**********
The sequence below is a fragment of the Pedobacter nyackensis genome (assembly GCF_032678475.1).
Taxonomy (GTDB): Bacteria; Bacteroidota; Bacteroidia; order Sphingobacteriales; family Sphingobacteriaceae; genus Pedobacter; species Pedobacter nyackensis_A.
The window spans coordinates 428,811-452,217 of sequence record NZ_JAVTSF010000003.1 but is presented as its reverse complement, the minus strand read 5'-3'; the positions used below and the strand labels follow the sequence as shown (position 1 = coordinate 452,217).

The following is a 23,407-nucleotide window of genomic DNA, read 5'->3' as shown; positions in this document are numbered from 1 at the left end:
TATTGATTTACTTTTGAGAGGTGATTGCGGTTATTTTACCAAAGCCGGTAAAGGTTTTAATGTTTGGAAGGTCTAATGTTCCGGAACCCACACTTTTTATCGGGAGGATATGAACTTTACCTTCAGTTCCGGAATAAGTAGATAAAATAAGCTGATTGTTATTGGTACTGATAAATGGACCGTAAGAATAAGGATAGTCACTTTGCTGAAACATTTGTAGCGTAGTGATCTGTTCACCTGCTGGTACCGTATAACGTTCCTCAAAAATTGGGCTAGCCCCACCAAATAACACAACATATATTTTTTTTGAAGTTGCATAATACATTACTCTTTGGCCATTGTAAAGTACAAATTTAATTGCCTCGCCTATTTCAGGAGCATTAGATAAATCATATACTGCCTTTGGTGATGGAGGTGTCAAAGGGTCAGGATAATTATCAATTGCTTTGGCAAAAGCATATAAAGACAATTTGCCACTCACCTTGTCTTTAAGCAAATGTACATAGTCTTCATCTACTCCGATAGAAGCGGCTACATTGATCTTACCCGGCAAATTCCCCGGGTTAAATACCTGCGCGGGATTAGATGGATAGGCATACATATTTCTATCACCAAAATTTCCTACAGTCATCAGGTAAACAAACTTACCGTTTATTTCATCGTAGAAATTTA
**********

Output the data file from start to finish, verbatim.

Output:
The sequence below is a fragment of the Pedobacter nyackensis genome (assembly GCF_032678475.1).
Taxonomy (GTDB): Bacteria; Bacteroidota; Bacteroidia; order Sphingobacteriales; family Sphingobacteriaceae; genus Pedobacter; species Pedobacter nyackensis_A.
The window spans coordinates 428,811-452,217 of sequence record NZ_JAVTSF010000003.1 but is presented as its reverse complement, the minus strand read 5'-3'; the positions used below and the strand labels follow the sequence as shown (position 1 = coordinate 452,217).

The following is a 23,407-nucleotide window of genomic DNA, read 5'->3' as shown; positions in this document are numbered from 1 at the left end:
TATTGATTTACTTTTGAGAGGTGATTGCGGTTATTTTACCAAAGCCGGTAAAGGTTTTAATGTTTGGAAGGTCTAATGTTCCGGAACCCACACTTTTTATCGGGAGGATATGAACTTTACCTTCAGTTCCGGAATAAGTAGATAAAATAAGCTGATTGTTATTGGTACTGATAAATGGACCGTAAGAATAAGGATAGTCACTTTGCTGAAACATTTGTAGCGTAGTGATCTGTTCACCTGCTGGTACCGTATAACGTTCCTCAAAAATTGGGCTAGCCCCACCAAATAACACAACATATATTTTTTTTGAAGTTGCATAATACATTACTCTTTGGCCATTGTAAAGTACAAATTTAATTGCCTCGCCTATTTCAGGAGCATTAGATAAATCATATACTGCCTTTGGTGATGGAGGTGTCAAAGGGTCAGGATAATTATCAATTGCTTTGGCAAAAGCATATAAAGACAATTTGCCACTCACCTTGTCTTTAAGCAAATGTACATAGTCTTCATCTACTCCGATAGAAGCGGCTACATTGATCTTACCCGGCAAATTCCCCGGGTTAAATACCTGCGCGGGATTAGATGGATAGGCATACATATTTCTATCACCAAAATTTCCTACAGTCATCAGGTAAACAAACTTACCGTTTATTTCATCGTAGAAATTTA